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Posted July 24, 2017 by Jeff in Tunes
 
 

Tragedy Shapes Phantogram

Phantogram
Phantogram

Singer-guitarist Josh Carter and singer-keyboardist Sarah Barthel have been friends since they were kids. After initially performing in other bands, they formed Phantogram in 2007. The indie electronic act draws from a variety of subgenres including electro rock, dream pop and trip-hop. Its latest album, last year’s Three, features carefully crafted atmospheric tunes with predominantly dark lyrics. Carter recently spoke to us via phone from a Reno tour stop.

You and Sarah have known each other since junior high. How’d you first meet?
I was always good friends with her sister Becky. We all hung out in the same neighborhood after school, and we naturally became friends. We’ve been really good friends since about eighth grade. We even went to preschool. Back in junior high and high school we would exchange CDs and tapes, but neither of us played music.

How’d you wind up collaborating?
I was in a band in New York with my brother right after high school. Sarah went to college in Vermont. I decided I wanted to pursue my own music. I quit the band I was in and moved back to upstate New York. Sarah had just graduated college. We rekindled our friendship and dated for a few years and about three years into us dating, I asked her to sing on some of the stuff I was working on, and it sounded really good so we started a band together.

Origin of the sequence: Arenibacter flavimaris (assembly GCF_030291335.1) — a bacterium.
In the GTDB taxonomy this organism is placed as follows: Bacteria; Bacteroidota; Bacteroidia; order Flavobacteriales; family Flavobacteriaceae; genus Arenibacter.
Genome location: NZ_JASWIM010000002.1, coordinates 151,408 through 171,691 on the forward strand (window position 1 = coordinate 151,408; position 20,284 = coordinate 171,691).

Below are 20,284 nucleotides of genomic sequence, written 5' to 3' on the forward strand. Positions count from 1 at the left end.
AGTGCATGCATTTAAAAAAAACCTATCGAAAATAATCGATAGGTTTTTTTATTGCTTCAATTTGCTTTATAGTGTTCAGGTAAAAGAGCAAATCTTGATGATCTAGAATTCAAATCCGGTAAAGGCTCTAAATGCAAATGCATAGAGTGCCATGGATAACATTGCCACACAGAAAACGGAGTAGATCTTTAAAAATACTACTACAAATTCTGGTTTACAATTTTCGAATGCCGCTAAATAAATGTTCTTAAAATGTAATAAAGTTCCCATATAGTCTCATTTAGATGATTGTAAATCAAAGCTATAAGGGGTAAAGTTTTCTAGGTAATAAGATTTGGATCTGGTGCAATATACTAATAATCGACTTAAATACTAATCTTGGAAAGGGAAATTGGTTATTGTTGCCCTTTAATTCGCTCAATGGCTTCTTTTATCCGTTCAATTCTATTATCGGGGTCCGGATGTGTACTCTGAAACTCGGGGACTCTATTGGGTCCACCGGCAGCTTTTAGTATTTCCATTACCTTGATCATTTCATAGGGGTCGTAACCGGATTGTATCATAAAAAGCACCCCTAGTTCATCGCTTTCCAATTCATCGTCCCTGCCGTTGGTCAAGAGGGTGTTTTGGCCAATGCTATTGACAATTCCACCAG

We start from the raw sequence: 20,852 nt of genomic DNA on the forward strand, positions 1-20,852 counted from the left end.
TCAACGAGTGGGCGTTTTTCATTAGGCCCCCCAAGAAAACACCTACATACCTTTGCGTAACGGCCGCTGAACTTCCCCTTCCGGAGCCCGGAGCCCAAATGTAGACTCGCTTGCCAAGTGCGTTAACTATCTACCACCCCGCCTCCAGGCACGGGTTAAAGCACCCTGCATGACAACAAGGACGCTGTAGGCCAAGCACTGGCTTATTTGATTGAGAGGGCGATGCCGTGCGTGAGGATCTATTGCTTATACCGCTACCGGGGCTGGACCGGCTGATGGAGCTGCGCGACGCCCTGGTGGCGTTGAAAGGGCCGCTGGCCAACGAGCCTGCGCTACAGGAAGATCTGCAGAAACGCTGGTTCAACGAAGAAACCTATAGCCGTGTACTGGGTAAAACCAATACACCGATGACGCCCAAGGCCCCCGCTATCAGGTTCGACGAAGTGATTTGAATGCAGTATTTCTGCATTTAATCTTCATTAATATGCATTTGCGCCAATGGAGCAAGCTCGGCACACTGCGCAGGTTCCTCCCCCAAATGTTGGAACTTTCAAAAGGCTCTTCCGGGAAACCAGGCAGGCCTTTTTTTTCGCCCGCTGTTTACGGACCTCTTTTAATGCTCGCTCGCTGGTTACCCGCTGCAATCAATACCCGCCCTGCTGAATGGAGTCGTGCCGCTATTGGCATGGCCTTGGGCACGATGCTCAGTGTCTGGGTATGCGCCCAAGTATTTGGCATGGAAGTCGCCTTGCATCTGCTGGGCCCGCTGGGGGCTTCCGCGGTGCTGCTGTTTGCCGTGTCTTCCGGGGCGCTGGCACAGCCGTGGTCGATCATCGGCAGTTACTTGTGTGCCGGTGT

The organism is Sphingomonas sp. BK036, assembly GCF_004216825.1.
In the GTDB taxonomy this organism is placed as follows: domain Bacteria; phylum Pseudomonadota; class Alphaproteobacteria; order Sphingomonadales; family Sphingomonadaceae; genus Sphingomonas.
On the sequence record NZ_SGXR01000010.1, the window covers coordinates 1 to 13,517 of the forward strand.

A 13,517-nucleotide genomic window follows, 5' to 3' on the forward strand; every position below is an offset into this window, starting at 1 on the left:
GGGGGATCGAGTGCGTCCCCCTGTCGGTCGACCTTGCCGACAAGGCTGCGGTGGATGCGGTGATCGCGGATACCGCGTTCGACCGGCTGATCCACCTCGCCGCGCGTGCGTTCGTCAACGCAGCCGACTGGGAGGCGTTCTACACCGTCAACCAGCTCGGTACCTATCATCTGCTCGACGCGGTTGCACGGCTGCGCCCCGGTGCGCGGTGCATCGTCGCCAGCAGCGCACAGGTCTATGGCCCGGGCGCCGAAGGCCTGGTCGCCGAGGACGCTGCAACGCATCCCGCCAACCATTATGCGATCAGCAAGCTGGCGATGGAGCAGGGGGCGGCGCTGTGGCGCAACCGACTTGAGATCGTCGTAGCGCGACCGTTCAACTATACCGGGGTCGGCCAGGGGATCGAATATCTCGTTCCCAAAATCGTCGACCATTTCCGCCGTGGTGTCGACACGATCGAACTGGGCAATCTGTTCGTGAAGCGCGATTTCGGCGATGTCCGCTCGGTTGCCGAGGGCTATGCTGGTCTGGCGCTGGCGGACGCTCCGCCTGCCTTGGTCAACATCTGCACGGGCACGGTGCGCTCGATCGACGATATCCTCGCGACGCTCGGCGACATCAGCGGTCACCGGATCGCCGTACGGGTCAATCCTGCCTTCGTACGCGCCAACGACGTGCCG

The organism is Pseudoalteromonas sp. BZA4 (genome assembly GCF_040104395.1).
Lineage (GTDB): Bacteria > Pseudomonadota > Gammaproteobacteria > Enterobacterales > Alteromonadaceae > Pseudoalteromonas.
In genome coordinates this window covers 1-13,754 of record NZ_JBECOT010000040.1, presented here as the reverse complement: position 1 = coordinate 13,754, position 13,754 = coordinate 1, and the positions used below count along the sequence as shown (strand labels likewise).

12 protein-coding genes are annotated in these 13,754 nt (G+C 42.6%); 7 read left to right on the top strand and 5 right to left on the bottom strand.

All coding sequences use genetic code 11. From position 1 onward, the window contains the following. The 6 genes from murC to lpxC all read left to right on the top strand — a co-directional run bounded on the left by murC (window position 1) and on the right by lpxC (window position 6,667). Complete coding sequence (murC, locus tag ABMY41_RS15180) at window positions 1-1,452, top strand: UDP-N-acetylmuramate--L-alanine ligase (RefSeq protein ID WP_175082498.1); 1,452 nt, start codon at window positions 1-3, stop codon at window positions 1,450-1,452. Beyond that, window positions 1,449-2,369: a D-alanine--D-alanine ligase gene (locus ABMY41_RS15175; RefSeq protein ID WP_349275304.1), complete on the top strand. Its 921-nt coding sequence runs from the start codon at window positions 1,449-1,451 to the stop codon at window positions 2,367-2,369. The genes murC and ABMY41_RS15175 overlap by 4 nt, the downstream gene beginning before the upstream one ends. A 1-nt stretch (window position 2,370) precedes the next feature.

Did she play keyboards?
She played a little piano and sang.

You played guitar so did you write the songs on guitar?
Not really. I played piano and guitar. Drums are my first instrument. I write songs in all different kinds of ways. With Phantogram, I’ll make a beat and find some interesting things to sample and write around it. My approach to playing guitar, especially on the Phantogram album, is to complement the bass-y synths. We try our best to complement each other and not overpower each other or get too noodle-y.

The internet had a big role in helping expose the band in the early days?
It definitely did help. We were discovered on Myspace by a guy based in Portland running a small indie publicist company for indie bands. He asked if we had a record out and naturally I lied and said yes because I was super excited. We had only written two songs. To make a long story short, he brought us to the attention of Barsuk and it’s been going full steam ahead from there.

I liked that label BBE that put out your first record. Was working with them a good experience?
They put out our first record in Europe. We were pretty naïve at the time, and I was just stoked that they had put out J Dilla and Madlib and stuff like that. Automatically, I thought they’d be a good label. We didn’t have a good experience with them, but we had a great experience with Barsuk, and now we’re really happy with Republic as well.

What was the indie electronic music scene like at that time?